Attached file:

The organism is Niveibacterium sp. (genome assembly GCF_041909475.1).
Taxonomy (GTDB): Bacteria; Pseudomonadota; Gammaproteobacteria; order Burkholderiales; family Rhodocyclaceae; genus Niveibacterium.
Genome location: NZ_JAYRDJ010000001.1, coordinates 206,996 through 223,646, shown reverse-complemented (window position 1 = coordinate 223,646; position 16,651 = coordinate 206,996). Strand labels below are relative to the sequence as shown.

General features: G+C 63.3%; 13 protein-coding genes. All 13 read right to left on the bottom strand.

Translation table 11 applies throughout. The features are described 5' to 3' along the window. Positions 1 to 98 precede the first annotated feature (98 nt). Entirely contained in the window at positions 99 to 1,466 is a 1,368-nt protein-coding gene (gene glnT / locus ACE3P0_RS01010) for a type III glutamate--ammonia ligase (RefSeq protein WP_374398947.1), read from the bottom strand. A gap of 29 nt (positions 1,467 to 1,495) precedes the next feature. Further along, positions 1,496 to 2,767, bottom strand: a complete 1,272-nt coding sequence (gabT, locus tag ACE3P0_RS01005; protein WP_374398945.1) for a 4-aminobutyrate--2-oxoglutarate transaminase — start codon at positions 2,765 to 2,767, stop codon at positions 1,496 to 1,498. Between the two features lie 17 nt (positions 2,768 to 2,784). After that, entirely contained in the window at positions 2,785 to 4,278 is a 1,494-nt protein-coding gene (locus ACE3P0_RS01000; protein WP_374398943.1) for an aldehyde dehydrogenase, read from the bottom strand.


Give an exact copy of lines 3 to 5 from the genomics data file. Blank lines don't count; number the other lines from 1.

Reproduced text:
Genome location: NZ_JAYRDJ010000001.1, coordinates 206,996 through 223,646, shown reverse-complemented (window position 1 = coordinate 223,646; position 16,651 = coordinate 206,996). Strand labels below are relative to the sequence as shown.

General features: G+C 63.3%; 13 protein-coding genes. All 13 read right to left on the bottom strand.

Translation table 11 applies throughout. The features are described 5' to 3' along the window. Positions 1 to 98 precede the first annotated feature (98 nt). Entirely contained in the window at positions 99 to 1,466 is a 1,368-nt protein-coding gene (gene glnT / locus ACE3P0_RS01010) for a type III glutamate--ammonia ligase (RefSeq protein WP_374398947.1), read from the bottom strand. A gap of 29 nt (positions 1,467 to 1,495) precedes the next feature. Further along, positions 1,496 to 2,767, bottom strand: a complete 1,272-nt coding sequence (gabT, locus tag ACE3P0_RS01005; protein WP_374398945.1) for a 4-aminobutyrate--2-oxoglutarate transaminase — start codon at positions 2,765 to 2,767, stop codon at positions 1,496 to 1,498. Between the two features lie 17 nt (positions 2,768 to 2,784). After that, entirely contained in the window at positions 2,785 to 4,278 is a 1,494-nt protein-coding gene (locus ACE3P0_RS01000; protein WP_374398943.1) for an aldehyde dehydrogenase, read from the bottom strand.